A Complete Introduction to WebAssembly and It’s JavaScript API

To fully exploit the features of WebAssembly, we have to integrate it with our JavaScript code. This can be done with the help of the JavaScript WebAssembly API.

Module Compilation and Instantiation

The WebAssembly code resides in a .wasm file. This file should be compiled to machine code that is specific to the machine it is running on. You can use the WebAssembly.compile method to compile your WebAssembly module. After receiving the compiled module, you can use the WebAssembly.instantiate method to instantiate your compiled module. Alternatively, you can pass the array buffer you obtain from fetching .wasm file into the WebAssembly.instantiate method as well. This too works as the instantiate method has two overloads.

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One of the downsides of the above approach is that these methods don’t directly access the byte code, so require an extra step to turn the response into an ArrayBuffer before compiling/instantiating the wasm module.

Instead, we can use the WebAssembly.compileStreaming / WebAssembly.instantiateStreaming methods to achieve the same functionality as above, with an advantage being able to access the byte code directly without the need for turning the response into an ArrayBuffer .

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You should note that the WebAssembly.instantiate and WebAssembly.instantiateStreaming return the instance as well as the compiled module as well, which can be used to spin up instances of the module quickly.

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Import Object

When we instantiate a WebAssembly module instance, we can optionally pass an import object that would contain the values to be imported into the newly created module instance. These can be of 4 types.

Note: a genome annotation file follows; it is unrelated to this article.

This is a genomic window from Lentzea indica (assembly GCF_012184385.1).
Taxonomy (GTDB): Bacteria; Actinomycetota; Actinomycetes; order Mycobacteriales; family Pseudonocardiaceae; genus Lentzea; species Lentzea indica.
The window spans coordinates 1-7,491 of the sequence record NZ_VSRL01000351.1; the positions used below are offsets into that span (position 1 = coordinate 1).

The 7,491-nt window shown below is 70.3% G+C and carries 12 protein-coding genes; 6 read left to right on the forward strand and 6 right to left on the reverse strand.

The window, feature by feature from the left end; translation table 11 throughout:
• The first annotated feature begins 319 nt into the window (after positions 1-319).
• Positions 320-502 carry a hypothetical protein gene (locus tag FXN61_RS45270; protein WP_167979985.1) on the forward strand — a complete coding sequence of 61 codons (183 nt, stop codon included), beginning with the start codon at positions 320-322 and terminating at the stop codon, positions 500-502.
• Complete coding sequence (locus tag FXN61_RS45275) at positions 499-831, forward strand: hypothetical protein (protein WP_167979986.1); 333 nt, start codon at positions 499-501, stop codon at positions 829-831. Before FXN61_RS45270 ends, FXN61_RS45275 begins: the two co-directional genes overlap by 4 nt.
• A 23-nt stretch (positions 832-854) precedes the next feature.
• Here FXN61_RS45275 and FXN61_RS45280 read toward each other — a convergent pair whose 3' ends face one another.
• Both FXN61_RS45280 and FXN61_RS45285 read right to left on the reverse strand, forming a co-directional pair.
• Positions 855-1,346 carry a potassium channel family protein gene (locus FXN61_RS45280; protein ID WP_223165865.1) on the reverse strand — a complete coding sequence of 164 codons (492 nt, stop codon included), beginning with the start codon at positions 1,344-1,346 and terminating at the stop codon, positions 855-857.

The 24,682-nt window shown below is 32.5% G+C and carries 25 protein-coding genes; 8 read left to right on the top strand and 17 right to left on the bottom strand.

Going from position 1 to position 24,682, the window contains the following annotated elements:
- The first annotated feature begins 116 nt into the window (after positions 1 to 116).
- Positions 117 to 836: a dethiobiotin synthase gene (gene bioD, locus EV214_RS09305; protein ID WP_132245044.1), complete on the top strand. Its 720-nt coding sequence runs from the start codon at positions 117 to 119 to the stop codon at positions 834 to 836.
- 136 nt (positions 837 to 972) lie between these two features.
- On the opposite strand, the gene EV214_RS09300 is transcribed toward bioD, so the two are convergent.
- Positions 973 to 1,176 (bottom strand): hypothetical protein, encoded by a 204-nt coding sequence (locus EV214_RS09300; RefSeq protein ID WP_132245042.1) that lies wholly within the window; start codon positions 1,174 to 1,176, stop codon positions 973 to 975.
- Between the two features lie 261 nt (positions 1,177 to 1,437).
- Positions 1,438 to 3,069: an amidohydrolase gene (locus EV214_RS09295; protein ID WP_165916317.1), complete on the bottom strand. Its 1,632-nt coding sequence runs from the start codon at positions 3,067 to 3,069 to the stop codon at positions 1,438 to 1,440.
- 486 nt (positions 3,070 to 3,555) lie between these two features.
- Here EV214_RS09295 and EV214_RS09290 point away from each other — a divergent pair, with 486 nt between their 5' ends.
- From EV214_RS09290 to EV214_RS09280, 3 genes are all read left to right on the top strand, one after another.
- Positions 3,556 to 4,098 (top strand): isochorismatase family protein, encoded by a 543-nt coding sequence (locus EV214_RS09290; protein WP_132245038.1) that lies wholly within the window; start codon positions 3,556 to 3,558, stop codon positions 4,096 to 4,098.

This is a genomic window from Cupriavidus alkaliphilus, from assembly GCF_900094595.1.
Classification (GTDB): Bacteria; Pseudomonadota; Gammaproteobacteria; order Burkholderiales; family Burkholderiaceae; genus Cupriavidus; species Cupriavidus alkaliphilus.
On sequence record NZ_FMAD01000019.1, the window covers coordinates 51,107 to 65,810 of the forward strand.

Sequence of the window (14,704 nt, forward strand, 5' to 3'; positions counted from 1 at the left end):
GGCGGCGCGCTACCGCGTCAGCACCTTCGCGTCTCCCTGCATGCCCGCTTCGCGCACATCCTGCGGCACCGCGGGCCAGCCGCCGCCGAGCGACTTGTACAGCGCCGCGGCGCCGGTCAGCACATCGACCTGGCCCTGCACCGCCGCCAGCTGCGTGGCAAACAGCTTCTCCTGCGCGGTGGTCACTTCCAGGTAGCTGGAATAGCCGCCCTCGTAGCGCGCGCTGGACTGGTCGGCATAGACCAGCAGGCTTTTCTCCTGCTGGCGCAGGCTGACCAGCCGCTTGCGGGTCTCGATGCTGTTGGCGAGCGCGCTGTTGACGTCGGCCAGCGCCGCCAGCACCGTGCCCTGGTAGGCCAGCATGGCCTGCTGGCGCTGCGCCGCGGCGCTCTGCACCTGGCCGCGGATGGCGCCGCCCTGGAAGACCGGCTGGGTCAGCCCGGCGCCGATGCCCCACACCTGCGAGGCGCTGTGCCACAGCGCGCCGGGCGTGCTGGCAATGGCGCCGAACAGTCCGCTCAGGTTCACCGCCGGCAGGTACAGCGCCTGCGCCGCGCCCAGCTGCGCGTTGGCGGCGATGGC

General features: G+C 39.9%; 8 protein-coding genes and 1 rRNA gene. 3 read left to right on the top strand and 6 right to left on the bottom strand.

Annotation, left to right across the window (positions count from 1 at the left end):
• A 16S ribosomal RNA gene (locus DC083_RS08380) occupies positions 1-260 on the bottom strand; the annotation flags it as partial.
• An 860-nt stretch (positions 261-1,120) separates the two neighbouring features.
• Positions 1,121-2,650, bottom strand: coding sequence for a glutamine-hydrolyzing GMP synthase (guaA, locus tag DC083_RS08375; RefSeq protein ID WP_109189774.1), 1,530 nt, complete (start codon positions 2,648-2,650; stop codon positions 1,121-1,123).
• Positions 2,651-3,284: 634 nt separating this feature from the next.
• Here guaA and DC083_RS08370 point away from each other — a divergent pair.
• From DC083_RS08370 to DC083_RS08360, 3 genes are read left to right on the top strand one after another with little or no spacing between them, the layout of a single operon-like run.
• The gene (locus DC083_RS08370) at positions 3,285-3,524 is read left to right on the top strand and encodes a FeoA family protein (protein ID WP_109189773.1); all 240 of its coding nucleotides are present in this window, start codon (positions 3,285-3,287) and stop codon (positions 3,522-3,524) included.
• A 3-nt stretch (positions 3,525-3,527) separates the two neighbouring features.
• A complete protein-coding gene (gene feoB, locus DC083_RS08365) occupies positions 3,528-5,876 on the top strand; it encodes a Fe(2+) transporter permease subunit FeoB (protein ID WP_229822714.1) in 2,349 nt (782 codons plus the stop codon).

• global values
  • functions
  • memory
  • tables

The import object can be considered as the tools supplied to your module instance to help it achieve its task. If an import object is not provided, the compiler will assign default values.


WebAssembly allows you to create global variable instances that can be accessed from your JavaScript and WebAssembly modules. You can import/export these variables and use them across one or more WebAssembly module instances.

You can create a global instance by using the WebAssembly.Global() constructor.

const global = new WebAssembly.Global({
value: 'i64',
mutable: true
}, 20);

The global constructor accepts two parameters.

  • An object containing properties describing the data type and mutability of the global variable. The allowed data types are i32, i64, f32, or f64
  • The initial value of the actual variable. This value should be of the type mentioned in parameter 1. For example, if you mention the type as i32 , your variable should be a 32-bit integer. Likewise, if you mention f64 as the type, then your variable should be a 64-bit float.
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The global instance should be passed onto the importObject in order for it to be accessible in the WebAssembly module instance.


At the point of instantiation, the WebAssembly module would need a memory object allocated. This memory object should be passed with the importObject. If you fail to do so, the JIT compiler would create and attach a memory object to the instance automatically with the default values.

The memory object attached to the module instance would simply be an ArrayBuffer. This enables for easy memory access by simply using index values. Furthermore, because of being a simple ArrayBuffer , values can simply be passed and shared between JavaScript and WebAssembly.


A WebAssembly Table is a resizable array that lives outside of the WebAssembly’s memory. The values of the table are function references. Although this sounds similar to the WebAssembly Memory, the major difference between them is that Memory array is of raw bytes while the Table array is of references.

The main reason for the introduction of Table is improved security.

You can use the methods set() , grow() , and get() to manipulate your table.

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